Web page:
Connecticut leaders react to President Trump’s remarks on Charlottesville

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HARTFORD -- What began as a press conference about infrastructure spiraled into a spontaneous response by President Trump that appeared to defend white nationalists in Charlottesville.

"I think there`s blame on both sides. You look at both sides, I think there's blame on both sides. I have no doubt about it. But you also had people, very fine people on both sides," said President Trump in an impromptu press conference in the lobby of Trump Tower.

The aftermath of the press conference forced several CEOs around the country to resign from Trump's manufacturing council.

Connecticut's Mark Bertolini, who runs Aetna, released a statement condemning the remarks.

"I am ashamed of our President`s behavior and comments," says Bertolini. "We all breathe the same air, we all want the same thing for our children's future, and we all aspire for the pursuit of happiness and good health for our families and friends. We are not a country of hate, and we are all judged by our own god based on the compassion and humanity we show others."

Connecticut political leaders followed suit by coming out with swift, emotional reactions.

"I think the president is out of his mind," said Democratic Governor Dannel Malloy. "They were unhinged, he was unhinged. And he has done great damage to America's standing in the world."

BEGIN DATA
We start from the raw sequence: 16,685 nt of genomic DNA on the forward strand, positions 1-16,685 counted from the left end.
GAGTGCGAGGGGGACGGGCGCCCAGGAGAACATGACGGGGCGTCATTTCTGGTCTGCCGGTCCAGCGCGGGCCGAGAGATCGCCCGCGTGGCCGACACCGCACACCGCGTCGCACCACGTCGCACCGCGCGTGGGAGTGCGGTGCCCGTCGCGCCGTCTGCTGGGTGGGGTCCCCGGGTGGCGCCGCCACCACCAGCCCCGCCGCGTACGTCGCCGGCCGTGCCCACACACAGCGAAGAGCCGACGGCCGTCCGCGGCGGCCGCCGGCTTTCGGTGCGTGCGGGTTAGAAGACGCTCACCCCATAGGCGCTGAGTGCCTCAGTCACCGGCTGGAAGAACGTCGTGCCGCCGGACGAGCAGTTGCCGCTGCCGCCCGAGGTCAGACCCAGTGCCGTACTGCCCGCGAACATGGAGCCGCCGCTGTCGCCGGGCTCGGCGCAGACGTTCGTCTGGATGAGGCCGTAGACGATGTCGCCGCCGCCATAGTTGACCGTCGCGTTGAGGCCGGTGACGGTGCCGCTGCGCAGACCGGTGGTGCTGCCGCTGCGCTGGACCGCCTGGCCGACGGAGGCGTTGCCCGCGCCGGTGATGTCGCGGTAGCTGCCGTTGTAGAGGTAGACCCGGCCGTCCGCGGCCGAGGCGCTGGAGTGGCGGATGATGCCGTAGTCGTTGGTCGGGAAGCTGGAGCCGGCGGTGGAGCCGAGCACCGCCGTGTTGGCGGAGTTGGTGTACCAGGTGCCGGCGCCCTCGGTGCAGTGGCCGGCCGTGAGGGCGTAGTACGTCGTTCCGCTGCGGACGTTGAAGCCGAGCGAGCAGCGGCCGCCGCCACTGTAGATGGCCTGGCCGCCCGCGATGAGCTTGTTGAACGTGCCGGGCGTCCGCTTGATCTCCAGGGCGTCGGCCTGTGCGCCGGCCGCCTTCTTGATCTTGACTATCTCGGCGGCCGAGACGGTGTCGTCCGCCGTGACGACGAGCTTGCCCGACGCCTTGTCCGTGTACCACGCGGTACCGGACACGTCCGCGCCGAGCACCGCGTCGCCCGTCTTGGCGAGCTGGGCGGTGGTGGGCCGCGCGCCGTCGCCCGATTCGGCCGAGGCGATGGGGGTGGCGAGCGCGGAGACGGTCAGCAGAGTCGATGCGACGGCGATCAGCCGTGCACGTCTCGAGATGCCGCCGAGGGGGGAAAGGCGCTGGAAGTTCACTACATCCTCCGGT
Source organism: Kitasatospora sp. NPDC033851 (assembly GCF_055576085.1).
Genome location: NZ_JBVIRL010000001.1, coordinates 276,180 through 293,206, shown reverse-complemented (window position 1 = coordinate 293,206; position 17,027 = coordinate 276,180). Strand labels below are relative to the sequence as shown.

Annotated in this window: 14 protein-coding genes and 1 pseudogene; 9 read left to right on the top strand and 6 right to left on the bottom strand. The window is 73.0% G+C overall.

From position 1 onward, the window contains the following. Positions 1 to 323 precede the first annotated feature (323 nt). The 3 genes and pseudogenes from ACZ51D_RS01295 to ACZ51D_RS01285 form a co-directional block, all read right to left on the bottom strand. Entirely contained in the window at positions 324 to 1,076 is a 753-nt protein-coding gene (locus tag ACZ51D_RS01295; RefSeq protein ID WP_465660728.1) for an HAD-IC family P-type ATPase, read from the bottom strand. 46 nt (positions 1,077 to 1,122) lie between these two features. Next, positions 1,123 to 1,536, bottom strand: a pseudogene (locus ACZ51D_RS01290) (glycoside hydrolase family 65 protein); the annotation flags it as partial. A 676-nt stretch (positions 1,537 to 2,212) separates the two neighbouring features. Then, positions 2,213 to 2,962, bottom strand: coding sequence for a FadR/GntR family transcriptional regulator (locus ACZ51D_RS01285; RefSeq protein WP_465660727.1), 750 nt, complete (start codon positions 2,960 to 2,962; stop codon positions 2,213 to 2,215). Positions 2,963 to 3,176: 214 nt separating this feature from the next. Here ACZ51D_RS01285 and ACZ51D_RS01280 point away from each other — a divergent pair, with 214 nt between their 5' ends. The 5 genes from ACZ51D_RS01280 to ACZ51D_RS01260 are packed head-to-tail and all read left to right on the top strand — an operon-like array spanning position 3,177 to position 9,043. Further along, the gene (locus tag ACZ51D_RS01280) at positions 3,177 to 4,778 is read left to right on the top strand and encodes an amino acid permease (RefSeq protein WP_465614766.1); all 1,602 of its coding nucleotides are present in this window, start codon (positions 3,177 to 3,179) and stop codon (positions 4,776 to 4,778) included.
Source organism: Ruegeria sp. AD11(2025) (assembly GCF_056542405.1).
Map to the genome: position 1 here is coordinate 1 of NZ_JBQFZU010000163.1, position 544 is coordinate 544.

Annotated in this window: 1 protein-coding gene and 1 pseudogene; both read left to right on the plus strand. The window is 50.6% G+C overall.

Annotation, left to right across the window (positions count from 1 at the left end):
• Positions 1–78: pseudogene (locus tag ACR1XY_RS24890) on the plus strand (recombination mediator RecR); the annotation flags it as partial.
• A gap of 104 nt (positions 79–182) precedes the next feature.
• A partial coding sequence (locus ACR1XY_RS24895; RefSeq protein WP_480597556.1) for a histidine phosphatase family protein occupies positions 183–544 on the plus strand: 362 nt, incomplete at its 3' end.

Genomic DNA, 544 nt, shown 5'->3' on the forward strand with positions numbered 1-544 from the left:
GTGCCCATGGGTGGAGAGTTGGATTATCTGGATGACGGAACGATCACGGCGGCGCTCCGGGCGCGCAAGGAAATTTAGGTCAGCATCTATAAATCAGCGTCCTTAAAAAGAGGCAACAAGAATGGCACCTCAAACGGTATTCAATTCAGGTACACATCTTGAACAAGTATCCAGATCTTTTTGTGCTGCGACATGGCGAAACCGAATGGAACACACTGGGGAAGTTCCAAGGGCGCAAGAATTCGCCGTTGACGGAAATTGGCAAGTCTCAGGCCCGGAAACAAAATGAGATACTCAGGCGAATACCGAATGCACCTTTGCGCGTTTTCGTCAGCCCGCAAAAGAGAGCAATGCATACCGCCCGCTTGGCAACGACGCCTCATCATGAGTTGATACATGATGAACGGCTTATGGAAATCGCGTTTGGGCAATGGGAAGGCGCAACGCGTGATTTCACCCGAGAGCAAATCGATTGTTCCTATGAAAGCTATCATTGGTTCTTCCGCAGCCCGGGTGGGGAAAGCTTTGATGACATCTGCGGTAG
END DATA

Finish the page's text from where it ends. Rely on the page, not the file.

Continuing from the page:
Democratic Senator Richard Blumenthal appeared on FOX61 to completely refute Trump's claim of wrongdoing on both sides.

"The blame is 100 percent on one side," said Senator Blumenthal. "And here it is on the side of white supremacists, the Neo Nazi`s, the KKK clansmen and the white nationalists who came to incite violence and eventually spurred the death of an innocent bystander."

It wasn't only the Democrats in Connecticut who had something to say. Connecticut GOP Chair JR Romano said the president had a lack in tact in dealing with a delicate situation. Romano now feels the best course of action moving forward would be to create a summit of leaders in the state from all walks of life.

"I think we need to get Democrats, Republicans and religious leaders in a room and start talking about addressing this counter culture that's happening," said Romano.